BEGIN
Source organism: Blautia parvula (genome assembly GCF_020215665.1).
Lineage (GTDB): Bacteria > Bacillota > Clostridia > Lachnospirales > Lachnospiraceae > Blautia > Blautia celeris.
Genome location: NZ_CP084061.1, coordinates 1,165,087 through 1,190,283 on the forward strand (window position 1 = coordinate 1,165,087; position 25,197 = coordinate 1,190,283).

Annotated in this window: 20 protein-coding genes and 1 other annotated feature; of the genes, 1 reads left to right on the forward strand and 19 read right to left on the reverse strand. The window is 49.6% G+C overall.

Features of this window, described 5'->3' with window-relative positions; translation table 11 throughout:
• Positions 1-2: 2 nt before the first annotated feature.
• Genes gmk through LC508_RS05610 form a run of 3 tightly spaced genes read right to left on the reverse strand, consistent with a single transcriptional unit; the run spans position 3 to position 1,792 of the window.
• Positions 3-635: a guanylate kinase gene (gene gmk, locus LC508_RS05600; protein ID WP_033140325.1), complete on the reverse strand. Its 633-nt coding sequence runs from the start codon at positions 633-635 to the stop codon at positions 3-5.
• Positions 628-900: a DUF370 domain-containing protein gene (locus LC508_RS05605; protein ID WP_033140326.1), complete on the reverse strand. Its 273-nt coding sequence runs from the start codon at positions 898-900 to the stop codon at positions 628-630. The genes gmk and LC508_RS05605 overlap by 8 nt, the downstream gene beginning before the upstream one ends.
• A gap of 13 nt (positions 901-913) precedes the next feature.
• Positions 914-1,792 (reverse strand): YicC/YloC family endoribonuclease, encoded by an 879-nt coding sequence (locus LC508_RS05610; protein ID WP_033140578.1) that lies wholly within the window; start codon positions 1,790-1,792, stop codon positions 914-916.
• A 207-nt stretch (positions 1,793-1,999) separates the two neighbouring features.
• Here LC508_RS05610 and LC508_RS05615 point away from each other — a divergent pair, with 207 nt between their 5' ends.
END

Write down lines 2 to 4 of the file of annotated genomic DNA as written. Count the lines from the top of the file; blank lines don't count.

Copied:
Lineage (GTDB): Bacteria > Bacillota > Clostridia > Lachnospirales > Lachnospiraceae > Blautia > Blautia celeris.
Genome location: NZ_CP084061.1, coordinates 1,165,087 through 1,190,283 on the forward strand (window position 1 = coordinate 1,165,087; position 25,197 = coordinate 1,190,283).

Annotated in this window: 20 protein-coding genes and 1 other annotated feature; of the genes, 1 reads left to right on the forward strand and 19 read right to left on the reverse strand. The window is 49.6% G+C overall.